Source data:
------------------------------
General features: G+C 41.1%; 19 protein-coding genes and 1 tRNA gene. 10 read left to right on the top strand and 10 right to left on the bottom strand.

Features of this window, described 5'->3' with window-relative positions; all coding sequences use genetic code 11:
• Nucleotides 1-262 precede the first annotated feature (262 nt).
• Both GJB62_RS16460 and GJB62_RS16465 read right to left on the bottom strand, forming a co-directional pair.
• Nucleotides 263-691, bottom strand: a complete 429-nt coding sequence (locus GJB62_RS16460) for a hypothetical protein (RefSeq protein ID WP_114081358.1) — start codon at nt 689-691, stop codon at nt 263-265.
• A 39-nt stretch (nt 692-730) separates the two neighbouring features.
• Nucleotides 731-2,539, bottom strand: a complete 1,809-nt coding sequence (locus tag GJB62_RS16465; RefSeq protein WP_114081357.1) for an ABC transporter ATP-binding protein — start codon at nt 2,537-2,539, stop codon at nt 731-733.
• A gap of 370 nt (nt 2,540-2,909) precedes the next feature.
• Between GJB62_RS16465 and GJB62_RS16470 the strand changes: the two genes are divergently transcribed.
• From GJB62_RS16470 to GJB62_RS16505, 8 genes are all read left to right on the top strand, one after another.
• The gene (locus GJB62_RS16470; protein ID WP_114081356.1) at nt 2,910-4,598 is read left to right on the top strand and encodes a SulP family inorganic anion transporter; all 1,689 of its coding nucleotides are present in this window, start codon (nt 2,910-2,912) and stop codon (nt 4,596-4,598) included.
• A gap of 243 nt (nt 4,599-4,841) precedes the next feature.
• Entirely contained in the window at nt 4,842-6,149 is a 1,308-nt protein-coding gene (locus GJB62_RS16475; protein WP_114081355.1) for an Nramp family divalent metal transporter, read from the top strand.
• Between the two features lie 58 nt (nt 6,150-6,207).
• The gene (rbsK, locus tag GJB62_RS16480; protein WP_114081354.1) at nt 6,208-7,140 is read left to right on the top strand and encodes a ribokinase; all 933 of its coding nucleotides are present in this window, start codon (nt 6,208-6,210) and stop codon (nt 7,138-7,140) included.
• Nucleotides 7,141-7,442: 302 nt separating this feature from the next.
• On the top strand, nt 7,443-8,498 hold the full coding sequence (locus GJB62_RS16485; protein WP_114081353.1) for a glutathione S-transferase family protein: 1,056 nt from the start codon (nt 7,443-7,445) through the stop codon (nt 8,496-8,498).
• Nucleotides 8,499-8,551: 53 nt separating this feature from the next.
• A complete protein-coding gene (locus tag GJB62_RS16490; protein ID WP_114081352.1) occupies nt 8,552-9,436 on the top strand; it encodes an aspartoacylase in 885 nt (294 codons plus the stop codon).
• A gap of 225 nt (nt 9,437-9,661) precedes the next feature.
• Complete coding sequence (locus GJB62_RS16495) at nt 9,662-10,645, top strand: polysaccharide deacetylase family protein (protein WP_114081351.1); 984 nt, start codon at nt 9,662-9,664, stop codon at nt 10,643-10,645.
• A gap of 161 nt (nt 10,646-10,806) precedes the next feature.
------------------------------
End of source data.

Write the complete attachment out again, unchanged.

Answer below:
General features: G+C 41.1%; 19 protein-coding genes and 1 tRNA gene. 10 read left to right on the top strand and 10 right to left on the bottom strand.

Features of this window, described 5'->3' with window-relative positions; all coding sequences use genetic code 11:
• Nucleotides 1-262 precede the first annotated feature (262 nt).
• Both GJB62_RS16460 and GJB62_RS16465 read right to left on the bottom strand, forming a co-directional pair.
• Nucleotides 263-691, bottom strand: a complete 429-nt coding sequence (locus GJB62_RS16460) for a hypothetical protein (RefSeq protein ID WP_114081358.1) — start codon at nt 689-691, stop codon at nt 263-265.
• A 39-nt stretch (nt 692-730) separates the two neighbouring features.
• Nucleotides 731-2,539, bottom strand: a complete 1,809-nt coding sequence (locus tag GJB62_RS16465; RefSeq protein WP_114081357.1) for an ABC transporter ATP-binding protein — start codon at nt 2,537-2,539, stop codon at nt 731-733.
• A gap of 370 nt (nt 2,540-2,909) precedes the next feature.
• Between GJB62_RS16465 and GJB62_RS16470 the strand changes: the two genes are divergently transcribed.
• From GJB62_RS16470 to GJB62_RS16505, 8 genes are all read left to right on the top strand, one after another.
• The gene (locus GJB62_RS16470; protein ID WP_114081356.1) at nt 2,910-4,598 is read left to right on the top strand and encodes a SulP family inorganic anion transporter; all 1,689 of its coding nucleotides are present in this window, start codon (nt 2,910-2,912) and stop codon (nt 4,596-4,598) included.
• A gap of 243 nt (nt 4,599-4,841) precedes the next feature.
• Entirely contained in the window at nt 4,842-6,149 is a 1,308-nt protein-coding gene (locus GJB62_RS16475; protein WP_114081355.1) for an Nramp family divalent metal transporter, read from the top strand.
• Between the two features lie 58 nt (nt 6,150-6,207).
• The gene (rbsK, locus tag GJB62_RS16480; protein WP_114081354.1) at nt 6,208-7,140 is read left to right on the top strand and encodes a ribokinase; all 933 of its coding nucleotides are present in this window, start codon (nt 6,208-6,210) and stop codon (nt 7,138-7,140) included.
• Nucleotides 7,141-7,442: 302 nt separating this feature from the next.
• On the top strand, nt 7,443-8,498 hold the full coding sequence (locus GJB62_RS16485; protein WP_114081353.1) for a glutathione S-transferase family protein: 1,056 nt from the start codon (nt 7,443-7,445) through the stop codon (nt 8,496-8,498).
• Nucleotides 8,499-8,551: 53 nt separating this feature from the next.
• A complete protein-coding gene (locus tag GJB62_RS16490; protein ID WP_114081352.1) occupies nt 8,552-9,436 on the top strand; it encodes an aspartoacylase in 885 nt (294 codons plus the stop codon).
• A gap of 225 nt (nt 9,437-9,661) precedes the next feature.
• Complete coding sequence (locus GJB62_RS16495) at nt 9,662-10,645, top strand: polysaccharide deacetylase family protein (protein WP_114081351.1); 984 nt, start codon at nt 9,662-9,664, stop codon at nt 10,643-10,645.
• A gap of 161 nt (nt 10,646-10,806) precedes the next feature.